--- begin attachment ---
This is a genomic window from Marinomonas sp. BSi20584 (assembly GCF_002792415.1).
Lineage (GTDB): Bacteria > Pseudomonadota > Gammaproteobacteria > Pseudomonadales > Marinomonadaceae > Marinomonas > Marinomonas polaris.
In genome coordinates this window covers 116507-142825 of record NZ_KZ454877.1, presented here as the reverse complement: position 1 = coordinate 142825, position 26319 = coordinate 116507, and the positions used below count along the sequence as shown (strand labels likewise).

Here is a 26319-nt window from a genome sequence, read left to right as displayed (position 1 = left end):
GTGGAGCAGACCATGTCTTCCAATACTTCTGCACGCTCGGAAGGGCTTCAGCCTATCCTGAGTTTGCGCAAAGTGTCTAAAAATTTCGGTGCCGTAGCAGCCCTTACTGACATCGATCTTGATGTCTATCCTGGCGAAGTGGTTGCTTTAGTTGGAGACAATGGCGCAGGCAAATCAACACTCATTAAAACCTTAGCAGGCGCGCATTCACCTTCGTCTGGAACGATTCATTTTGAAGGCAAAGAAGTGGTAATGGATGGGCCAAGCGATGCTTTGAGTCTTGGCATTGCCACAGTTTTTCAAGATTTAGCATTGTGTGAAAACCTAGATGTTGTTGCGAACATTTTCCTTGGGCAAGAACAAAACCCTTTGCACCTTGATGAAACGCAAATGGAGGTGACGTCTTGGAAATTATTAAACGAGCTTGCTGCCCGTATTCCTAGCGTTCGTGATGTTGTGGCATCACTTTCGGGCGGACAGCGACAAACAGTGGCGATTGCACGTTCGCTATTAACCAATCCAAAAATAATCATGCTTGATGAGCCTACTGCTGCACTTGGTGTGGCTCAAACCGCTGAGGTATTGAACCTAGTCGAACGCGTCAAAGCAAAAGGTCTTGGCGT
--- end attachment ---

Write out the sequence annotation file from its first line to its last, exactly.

This is a genomic window from Marinomonas sp. BSi20584 (assembly GCF_002792415.1).
Lineage (GTDB): Bacteria > Pseudomonadota > Gammaproteobacteria > Pseudomonadales > Marinomonadaceae > Marinomonas > Marinomonas polaris.
In genome coordinates this window covers 116507-142825 of record NZ_KZ454877.1, presented here as the reverse complement: position 1 = coordinate 142825, position 26319 = coordinate 116507, and the positions used below count along the sequence as shown (strand labels likewise).

Here is a 26319-nt window from a genome sequence, read left to right as displayed (position 1 = left end):
GTGGAGCAGACCATGTCTTCCAATACTTCTGCACGCTCGGAAGGGCTTCAGCCTATCCTGAGTTTGCGCAAAGTGTCTAAAAATTTCGGTGCCGTAGCAGCCCTTACTGACATCGATCTTGATGTCTATCCTGGCGAAGTGGTTGCTTTAGTTGGAGACAATGGCGCAGGCAAATCAACACTCATTAAAACCTTAGCAGGCGCGCATTCACCTTCGTCTGGAACGATTCATTTTGAAGGCAAAGAAGTGGTAATGGATGGGCCAAGCGATGCTTTGAGTCTTGGCATTGCCACAGTTTTTCAAGATTTAGCATTGTGTGAAAACCTAGATGTTGTTGCGAACATTTTCCTTGGGCAAGAACAAAACCCTTTGCACCTTGATGAAACGCAAATGGAGGTGACGTCTTGGAAATTATTAAACGAGCTTGCTGCCCGTATTCCTAGCGTTCGTGATGTTGTGGCATCACTTTCGGGCGGACAGCGACAAACAGTGGCGATTGCACGTTCGCTATTAACCAATCCAAAAATAATCATGCTTGATGAGCCTACTGCTGCACTTGGTGTGGCTCAAACCGCTGAGGTATTGAACCTAGTCGAACGCGTCAAAGCAAAAGGTCTTGGCGT